European Textile Technology Platform celebrates 10 years
The 10th conference of the European Technology Platform for the Future of Textiles and Clothing (Textile ETP) took place in Brussels from March 25-26, 2015.
Over 150 participants from 20 countries witnessed a very broad overview of key textile technologies which moved from research labs into industrial practice or which are expected to do so.
“It was an impressive demonstration of how innovative, high-tech and diversified the EU textile and clothing sector has become,” a press release from the Technology Platform informed.
Paolo Canonico, president of the Technology Platform said, “Few people would have predicted this incredible transformation of our sector back in 2004, the year when the Textile ETP was launched.”
“It was also the year when the last textile import quotas were phased out and we lost many companies and industry jobs in the following five-year period,” he also said while giving the inaugural address.
“However, the companies that have successfully navigated this phase are more competitive and resilient than before with productivity up by 50 per cent and extra-EU exports rising one-third to €42 billion in the last 10 years,” he noted.
Canonico expressed his conviction that the high-tech transformation of the sector would gather further steam and further reinforce the role of the Technology Platform.
Clara Torre, director for Key Enabling Technologies, the industrial research part of the EU’s Horizon 2020 research funding program, highlighted participation of textile and clothing sector in EU programmes.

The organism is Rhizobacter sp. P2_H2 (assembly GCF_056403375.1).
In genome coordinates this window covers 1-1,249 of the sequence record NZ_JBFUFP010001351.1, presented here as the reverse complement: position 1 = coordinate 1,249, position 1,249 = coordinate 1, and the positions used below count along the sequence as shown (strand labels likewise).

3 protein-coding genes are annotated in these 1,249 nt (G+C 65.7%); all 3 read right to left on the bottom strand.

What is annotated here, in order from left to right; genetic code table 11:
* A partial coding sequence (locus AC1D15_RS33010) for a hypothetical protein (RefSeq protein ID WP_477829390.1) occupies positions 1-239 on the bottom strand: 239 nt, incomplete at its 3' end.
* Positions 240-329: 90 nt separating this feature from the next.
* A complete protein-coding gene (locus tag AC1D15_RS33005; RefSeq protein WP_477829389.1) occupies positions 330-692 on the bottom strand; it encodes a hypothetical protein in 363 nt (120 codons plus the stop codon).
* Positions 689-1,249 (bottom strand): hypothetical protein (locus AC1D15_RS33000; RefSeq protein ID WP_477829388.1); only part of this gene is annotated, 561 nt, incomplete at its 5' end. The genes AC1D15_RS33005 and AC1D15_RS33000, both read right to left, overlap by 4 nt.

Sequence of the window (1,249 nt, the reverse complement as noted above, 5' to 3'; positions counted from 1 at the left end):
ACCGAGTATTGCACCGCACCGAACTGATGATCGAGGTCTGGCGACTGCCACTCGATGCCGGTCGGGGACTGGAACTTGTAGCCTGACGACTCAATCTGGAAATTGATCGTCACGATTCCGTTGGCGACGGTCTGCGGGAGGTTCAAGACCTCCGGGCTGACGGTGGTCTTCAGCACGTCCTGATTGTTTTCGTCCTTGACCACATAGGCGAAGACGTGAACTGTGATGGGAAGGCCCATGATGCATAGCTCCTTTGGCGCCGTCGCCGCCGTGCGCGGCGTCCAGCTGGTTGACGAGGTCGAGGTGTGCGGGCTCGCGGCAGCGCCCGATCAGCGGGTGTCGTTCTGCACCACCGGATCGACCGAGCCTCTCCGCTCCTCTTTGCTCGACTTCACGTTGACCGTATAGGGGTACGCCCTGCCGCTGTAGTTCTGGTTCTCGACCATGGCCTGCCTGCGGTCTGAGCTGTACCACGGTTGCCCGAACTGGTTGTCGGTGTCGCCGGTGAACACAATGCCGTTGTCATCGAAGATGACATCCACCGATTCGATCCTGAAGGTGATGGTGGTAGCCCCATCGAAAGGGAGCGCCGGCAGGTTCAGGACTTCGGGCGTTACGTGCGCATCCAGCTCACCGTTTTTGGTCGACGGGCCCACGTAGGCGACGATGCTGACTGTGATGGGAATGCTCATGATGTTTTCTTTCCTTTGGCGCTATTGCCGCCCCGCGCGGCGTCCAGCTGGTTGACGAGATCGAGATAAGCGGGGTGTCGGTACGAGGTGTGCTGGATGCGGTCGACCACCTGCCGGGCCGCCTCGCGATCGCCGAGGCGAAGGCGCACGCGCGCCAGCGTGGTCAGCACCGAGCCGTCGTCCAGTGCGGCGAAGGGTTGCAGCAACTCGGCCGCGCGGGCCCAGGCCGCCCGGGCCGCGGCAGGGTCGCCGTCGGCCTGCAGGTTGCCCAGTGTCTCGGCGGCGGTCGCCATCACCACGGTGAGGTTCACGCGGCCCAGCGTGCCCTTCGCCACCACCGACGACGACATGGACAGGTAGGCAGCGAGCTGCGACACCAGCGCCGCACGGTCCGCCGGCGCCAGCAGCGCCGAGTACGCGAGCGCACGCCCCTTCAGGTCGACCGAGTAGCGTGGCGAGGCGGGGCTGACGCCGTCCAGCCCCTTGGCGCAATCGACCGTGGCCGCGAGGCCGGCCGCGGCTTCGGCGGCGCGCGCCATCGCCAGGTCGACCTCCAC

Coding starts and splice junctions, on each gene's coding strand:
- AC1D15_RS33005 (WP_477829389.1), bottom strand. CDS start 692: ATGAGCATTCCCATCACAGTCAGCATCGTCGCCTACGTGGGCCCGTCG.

She also stressed on the crucial role that the Technology Platform has played in facilitating access to these funding opportunities especially for SME’s as well as enabling collaboration with other sectors.
She admitted difficulties in the start-up of Horizon 2020 mainly due to the massive oversubscription of the funding calls and invited the Technology Platform to help finding better ways of funding research.
Dominique Adolphe and Braz Costa, serving also as vice-presidents of the Technology Platform stressed the important role of the academic and applied textile research institutions.
According to them, these institutions have ensured that the technologies for industrial breakthroughs for the next 10 years are explored, developed and successfully transferred to industry.
They both confirmed that since the launch of the Textile ETP, collaboration between industry and the textile research community has become closer and more constructive.
Throughout the two conference days, 20 presentations shared between industry, technology centres and academia explored the most promising new technologies and innovations.
These were in areas like sustainable fibres, nanofibres, smart textiles, technical textile applications, advanced fibre and textile processing technologies, digitalisation and new business models.